First, let’s note that this idea is absurd and hilarious, and it would be one of the most amazing psych-outs in Ryder Cup history if it were real. Second, let’s recognize that Tom Watson would never, ever do this. So why was the journalist reporting it as true? It began with this exchange from Watson and McGinley’s Monday presser:
Q. One of the features of recent Ryder Cups and other team competitions has been the singing, the organized singing on the first tee, and not support and applause from the spectators but the actual organized singing. Are there any deep-laid plans by the PGA of America to import your own choir and try to match?
TOM WATSON: Yes, there is, when we hear the Ole! Ole! Ole! We have the U.S. soccer cheer.
Now, a 27-hour travel odyssey meant I missed this moment, but from everyone I talked to, it was clear that Watson had not picked up on the full gist of the question (which was meant as a joke in the first place), and his immediate “yes, there is” response, though it looks sarcastic in print, was neither “playing along” nor an affirmation that the journalist had guessed right about his top-secret choir plans.
Fast-forward to Monday night, in the Mirror: “Visiting captain Tom Watson, who has a US choir ready to ramp up the noise on the first tee this week …”
Then, the next morning, it made the back page of the Sun: “USA skipper Tom Watson has flown in a Yankee choir to try to drown out Europe’s noisy support at Gleneagles.”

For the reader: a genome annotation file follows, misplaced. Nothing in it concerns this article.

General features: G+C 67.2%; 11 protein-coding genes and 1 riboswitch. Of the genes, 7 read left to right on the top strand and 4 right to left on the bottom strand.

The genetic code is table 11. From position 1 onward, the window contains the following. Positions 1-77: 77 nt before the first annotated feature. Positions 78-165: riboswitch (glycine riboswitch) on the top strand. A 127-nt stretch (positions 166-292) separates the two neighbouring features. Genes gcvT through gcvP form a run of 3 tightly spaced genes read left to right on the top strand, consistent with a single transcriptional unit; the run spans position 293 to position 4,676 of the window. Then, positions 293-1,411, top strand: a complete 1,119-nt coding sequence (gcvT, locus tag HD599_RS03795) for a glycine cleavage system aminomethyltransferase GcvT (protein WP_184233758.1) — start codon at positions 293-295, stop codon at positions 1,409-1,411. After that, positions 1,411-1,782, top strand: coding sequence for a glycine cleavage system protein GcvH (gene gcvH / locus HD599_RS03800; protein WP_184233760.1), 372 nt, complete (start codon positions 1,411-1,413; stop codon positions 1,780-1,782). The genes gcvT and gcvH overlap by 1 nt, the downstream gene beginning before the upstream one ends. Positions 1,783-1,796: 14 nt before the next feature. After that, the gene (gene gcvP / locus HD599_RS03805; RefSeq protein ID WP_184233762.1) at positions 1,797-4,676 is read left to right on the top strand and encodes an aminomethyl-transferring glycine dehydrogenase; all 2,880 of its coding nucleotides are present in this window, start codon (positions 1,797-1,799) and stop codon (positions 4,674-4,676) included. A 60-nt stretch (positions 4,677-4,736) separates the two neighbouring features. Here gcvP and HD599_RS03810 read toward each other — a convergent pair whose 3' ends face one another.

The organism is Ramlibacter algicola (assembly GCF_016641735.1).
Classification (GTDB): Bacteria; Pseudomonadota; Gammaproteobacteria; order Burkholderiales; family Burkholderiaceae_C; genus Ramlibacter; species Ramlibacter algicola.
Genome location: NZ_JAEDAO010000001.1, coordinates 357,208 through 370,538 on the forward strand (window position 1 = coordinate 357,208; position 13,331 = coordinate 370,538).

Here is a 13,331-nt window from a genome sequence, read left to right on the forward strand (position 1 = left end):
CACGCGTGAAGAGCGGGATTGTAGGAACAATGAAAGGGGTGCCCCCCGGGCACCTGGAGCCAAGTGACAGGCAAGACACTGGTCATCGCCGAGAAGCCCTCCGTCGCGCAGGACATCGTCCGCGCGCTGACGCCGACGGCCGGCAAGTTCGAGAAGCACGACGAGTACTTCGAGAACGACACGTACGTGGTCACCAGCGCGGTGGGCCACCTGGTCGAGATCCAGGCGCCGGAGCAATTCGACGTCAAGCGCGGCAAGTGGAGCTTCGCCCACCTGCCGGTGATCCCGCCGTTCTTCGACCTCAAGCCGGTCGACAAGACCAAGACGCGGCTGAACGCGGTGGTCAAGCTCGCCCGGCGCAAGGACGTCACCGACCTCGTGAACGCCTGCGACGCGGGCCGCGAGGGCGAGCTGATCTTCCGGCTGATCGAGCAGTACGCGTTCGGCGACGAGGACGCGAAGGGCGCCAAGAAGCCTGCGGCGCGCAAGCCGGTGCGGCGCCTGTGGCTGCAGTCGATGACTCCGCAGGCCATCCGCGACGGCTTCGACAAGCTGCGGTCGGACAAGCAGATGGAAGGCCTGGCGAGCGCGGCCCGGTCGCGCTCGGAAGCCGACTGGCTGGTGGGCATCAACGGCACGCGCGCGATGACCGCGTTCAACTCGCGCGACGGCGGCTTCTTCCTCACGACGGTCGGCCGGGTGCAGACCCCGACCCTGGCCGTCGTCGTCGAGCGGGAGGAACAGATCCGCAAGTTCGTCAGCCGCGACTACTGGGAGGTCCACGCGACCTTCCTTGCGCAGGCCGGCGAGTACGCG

2. A friend, going on a Victor Dubuisson Internet deep dive, sent me an amazed Gchat yesterday afternoon: “did you see the dubuisson thing i sent? the guy lives in Honduras! i mean, WTF”
Victor Dubuisson is a French golfer who, when he began to make lots of money, did what a lot of rich French people do — he left France and its insanely high tax rate. But “European golfer on European tour makes drastic move to Central America” is borderline hilarious, not to mention totally ridiculous and untrue. So where did my friend get this? This time, we have the Daily Mail to thank: “Dubuisson lives in Honduras to escape France’s punitive tax system.”
I’ve followed Dubuisson carefully this year, and I knew he lived in Andorra, a tiny country in the Pyrenees between France and Spain. So where the hell did the Daily Mail get Honduras? The more I thought about it, the more I realized there could be only one explanation: When French people say “Andorra,” there’s a faint “h” sound at the beginning, and the “an” has the long “on” sound. In other words, it kinda sounds like “Honduras.” And instead of checking to see whether Dubuisson had indeed moved halfway around the world to a country with virtually no golf history, the dude from the Mail just ran with it, footloose and fancy-free. CHECK NONSENSICAL FACTS? NOPE, I’M GREAT.